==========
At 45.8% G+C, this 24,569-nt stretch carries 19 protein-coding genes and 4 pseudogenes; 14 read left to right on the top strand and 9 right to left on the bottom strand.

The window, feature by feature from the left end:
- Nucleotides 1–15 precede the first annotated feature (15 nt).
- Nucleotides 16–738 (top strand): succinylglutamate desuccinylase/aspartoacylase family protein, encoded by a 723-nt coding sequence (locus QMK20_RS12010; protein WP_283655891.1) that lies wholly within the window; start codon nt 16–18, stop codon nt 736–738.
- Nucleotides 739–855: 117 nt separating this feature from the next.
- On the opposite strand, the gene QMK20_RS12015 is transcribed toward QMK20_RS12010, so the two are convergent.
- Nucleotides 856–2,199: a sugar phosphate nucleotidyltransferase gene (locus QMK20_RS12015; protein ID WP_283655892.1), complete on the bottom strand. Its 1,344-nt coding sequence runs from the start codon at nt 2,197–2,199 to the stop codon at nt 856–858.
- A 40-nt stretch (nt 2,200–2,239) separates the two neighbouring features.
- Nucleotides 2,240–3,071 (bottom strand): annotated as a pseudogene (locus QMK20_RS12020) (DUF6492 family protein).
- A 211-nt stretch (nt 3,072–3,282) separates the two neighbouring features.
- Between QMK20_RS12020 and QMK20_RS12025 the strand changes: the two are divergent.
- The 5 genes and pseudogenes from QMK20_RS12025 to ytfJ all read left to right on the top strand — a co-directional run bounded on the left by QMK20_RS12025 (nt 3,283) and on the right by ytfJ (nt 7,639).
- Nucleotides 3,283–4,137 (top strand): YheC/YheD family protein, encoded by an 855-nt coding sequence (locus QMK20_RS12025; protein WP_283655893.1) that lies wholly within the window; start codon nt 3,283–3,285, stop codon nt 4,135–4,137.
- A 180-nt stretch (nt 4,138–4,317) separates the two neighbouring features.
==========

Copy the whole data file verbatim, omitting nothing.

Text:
At 45.8% G+C, this 24,569-nt stretch carries 19 protein-coding genes and 4 pseudogenes; 14 read left to right on the top strand and 9 right to left on the bottom strand.

The window, feature by feature from the left end:
- Nucleotides 1–15 precede the first annotated feature (15 nt).
- Nucleotides 16–738 (top strand): succinylglutamate desuccinylase/aspartoacylase family protein, encoded by a 723-nt coding sequence (locus QMK20_RS12010; protein WP_283655891.1) that lies wholly within the window; start codon nt 16–18, stop codon nt 736–738.
- Nucleotides 739–855: 117 nt separating this feature from the next.
- On the opposite strand, the gene QMK20_RS12015 is transcribed toward QMK20_RS12010, so the two are convergent.
- Nucleotides 856–2,199: a sugar phosphate nucleotidyltransferase gene (locus QMK20_RS12015; protein ID WP_283655892.1), complete on the bottom strand. Its 1,344-nt coding sequence runs from the start codon at nt 2,197–2,199 to the stop codon at nt 856–858.
- A 40-nt stretch (nt 2,200–2,239) separates the two neighbouring features.
- Nucleotides 2,240–3,071 (bottom strand): annotated as a pseudogene (locus QMK20_RS12020) (DUF6492 family protein).
- A 211-nt stretch (nt 3,072–3,282) separates the two neighbouring features.
- Between QMK20_RS12020 and QMK20_RS12025 the strand changes: the two are divergent.
- The 5 genes and pseudogenes from QMK20_RS12025 to ytfJ all read left to right on the top strand — a co-directional run bounded on the left by QMK20_RS12025 (nt 3,283) and on the right by ytfJ (nt 7,639).
- Nucleotides 3,283–4,137 (top strand): YheC/YheD family protein, encoded by an 855-nt coding sequence (locus QMK20_RS12025; protein WP_283655893.1) that lies wholly within the window; start codon nt 3,283–3,285, stop codon nt 4,135–4,137.
- A 180-nt stretch (nt 4,138–4,317) separates the two neighbouring features.